- gull sp. -                      One bird early, with black wing-tips. Ring-billed?
Caspian Tern                 Quick glimpse of 1 bird flying north over slough
Rufous Hummingbird      Still at least 3; should tail off through August
Pacific-slope Flycatcher One at south end of Dog Meadow, silent
Or.-crowned Warbler?   Juvenile warbler(s) gave us many terrible looks
Yellow-rumped Warbler At least 2
Black-thr. Gray Warbler At least 3, near PSFL and the questionable warbler(s)
Wilson’s Warbler           1-2, also with flock at south end of Dog Meadow

The mixed flock at the south end of the Dog Meadow was the highlight of the day. Great look at the Pacific-slope Flycatcher and then it disappeared, leaving us with BLACK-CAPPED CHICKADEES and BLACK-THROATED GRAY WARBLERS. We were following these north along the west edge of the meadow and found the WILSON’S WARBLER(s) and the mystery warbler(s). Many birds were present, and it was a real challenge to stay on any one bird. Things got way worse when the warbler/chickadee flock merged with a flock of BUSHTITS and headed back south. Now there were twice as many really active birds birds.

Our mystery warbler(s) never gave us more than partial looks. At various times, I saw white undertail coverts; wings with either wing-bars or at least some feathers with white edges; yellow wash over the head, throat, and breast; plain greenish wings (hence my belief that there was more than one bird); a grayish head; a yellowish head; a thickish, longish, blackish warbler bill; kind-of-maybe-an-eye-line. None of the views of this presumed hatch-year bird looked right for Yellow nor for Wilson’s. Sometimes the plumage looked right for Tennessee, but the bill and body looked too big. Our last look seemed really good for Orange-crowned Warbler, except for the whitish undertail coverts. Dang birds.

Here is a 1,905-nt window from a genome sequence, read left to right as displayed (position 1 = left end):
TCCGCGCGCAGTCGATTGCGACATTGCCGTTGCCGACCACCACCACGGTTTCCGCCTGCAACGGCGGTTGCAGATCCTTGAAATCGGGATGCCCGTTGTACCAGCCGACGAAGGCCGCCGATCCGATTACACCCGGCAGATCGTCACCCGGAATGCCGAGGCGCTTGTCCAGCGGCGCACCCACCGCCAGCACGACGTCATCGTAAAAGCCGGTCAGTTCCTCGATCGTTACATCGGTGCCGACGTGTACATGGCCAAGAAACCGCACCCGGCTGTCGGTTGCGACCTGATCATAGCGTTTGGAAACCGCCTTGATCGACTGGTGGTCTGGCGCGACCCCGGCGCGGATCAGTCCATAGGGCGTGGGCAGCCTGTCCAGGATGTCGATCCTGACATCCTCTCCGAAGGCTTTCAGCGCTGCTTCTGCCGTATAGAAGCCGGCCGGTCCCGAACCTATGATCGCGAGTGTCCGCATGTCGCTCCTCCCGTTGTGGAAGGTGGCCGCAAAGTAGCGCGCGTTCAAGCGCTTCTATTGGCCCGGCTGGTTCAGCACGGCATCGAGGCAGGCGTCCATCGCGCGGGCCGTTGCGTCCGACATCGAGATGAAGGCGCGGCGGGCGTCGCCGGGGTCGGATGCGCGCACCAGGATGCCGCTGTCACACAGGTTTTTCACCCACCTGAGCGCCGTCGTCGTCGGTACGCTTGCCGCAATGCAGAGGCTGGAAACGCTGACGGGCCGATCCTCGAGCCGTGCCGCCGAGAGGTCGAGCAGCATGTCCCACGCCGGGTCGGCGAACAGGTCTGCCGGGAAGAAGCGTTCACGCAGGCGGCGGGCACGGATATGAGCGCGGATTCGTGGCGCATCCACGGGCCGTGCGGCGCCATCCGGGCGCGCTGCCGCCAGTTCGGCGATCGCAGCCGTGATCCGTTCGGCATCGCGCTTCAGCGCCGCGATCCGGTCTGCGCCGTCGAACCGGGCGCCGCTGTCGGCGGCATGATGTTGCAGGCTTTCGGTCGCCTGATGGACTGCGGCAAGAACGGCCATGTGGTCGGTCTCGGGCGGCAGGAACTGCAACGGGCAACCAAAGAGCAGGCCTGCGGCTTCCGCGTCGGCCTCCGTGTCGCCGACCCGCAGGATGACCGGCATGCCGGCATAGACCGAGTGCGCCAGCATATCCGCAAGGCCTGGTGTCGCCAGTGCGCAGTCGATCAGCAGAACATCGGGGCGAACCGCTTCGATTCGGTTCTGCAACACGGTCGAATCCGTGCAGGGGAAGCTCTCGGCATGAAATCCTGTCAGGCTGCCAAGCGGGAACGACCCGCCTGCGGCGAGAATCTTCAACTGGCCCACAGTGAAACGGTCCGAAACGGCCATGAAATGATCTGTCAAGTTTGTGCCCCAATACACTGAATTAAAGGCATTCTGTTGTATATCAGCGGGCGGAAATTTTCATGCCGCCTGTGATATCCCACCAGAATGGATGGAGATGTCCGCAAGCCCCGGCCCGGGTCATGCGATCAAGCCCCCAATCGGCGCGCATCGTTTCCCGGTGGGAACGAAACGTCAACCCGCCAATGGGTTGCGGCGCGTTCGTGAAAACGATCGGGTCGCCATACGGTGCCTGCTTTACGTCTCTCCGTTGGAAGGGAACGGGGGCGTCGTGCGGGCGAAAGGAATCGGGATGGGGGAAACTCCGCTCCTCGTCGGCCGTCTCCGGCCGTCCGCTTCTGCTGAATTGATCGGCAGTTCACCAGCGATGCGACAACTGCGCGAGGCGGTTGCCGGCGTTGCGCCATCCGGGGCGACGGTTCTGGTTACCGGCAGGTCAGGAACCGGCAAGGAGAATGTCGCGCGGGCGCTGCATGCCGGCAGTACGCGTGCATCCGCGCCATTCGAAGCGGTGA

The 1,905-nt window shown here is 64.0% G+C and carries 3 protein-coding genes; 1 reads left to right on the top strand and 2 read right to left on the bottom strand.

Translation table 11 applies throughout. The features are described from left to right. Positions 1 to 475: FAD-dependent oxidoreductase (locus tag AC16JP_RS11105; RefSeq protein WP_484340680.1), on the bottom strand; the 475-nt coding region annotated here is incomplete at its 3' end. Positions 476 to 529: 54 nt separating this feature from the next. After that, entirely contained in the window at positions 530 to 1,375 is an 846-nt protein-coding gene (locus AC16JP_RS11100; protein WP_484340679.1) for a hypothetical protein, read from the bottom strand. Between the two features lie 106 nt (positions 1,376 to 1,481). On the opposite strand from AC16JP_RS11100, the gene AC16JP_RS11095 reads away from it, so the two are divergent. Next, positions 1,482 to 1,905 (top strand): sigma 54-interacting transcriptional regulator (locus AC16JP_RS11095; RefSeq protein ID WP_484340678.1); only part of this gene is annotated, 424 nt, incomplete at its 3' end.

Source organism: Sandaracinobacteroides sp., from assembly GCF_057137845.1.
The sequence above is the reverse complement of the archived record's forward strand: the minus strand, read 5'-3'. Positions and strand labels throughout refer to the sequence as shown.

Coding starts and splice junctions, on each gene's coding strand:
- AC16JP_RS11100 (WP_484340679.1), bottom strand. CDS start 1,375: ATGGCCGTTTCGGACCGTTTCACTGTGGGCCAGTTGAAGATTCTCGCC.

Ollie went back after the walk to try and refind the bird, but found no flock at all. His only consolation prize was a COMMON MERGANSER (rare for this time of year at Marymoor) which, along with my lone ROCK PIGEON under SR-520 as I left, brought our day total to 61 species. I believe we’re still at 139 for 2014.

Our best other sighting was a LONG-TAILED WEASEL which popped out repeatedly while we were busy looking at the warbler flock!

== Michael Hobbs

Killdeer.  Photo by Lillian Reis

Willow Flycatcher.  Photo by Ollie Oliver
Black-throated Gray Warbler.  Photo by Ollie Oliver

Wilson's Warbler.  Photo by Ollie Oliver

Wilson's Warbler.  Photo by Lillian Reis

Black-throated Gray Warbler.  Photo by Ollie Oliver

Bushtit.  Photo by Ollie Oliver

Long-tailed Weasel.  Photo by Ollie Oliver

Long-tailed Weasel.  Photo by Ollie Oliver

Rufous Hummingbird.  Photo by Lillian Reis

Ollie Oliver found one heron still in the heronry.
Might be a fledged bird returning to a familiar place of safety.

Spotted Sandpiper and female Common Merganser.  Photo by Ollie Oliver

Spotted Sandpiper at weir.  Photo by Ollie Oliver

A newly emerged Blue Dasher dragonfly landed on Matt's jacket, at the Lake Platform.
Photo by Ollie Oliver

Eight-spotted Skimmer, 2014-07-14.  Photo by Ollie Oliver

Mature male Blue Dasher dragonfly, 2014-07-14.  Photo by Ollie Oliver

Red-eared Slider, 2014-07-14.  Photo by Ollie Oliver

Report for July 18, 2013                                                                                                                              Birding at Marymoor

60 degrees and overcast? July, huh? Meh. It did NOT feel like summer.  Still we had a pretty nice walk around the park.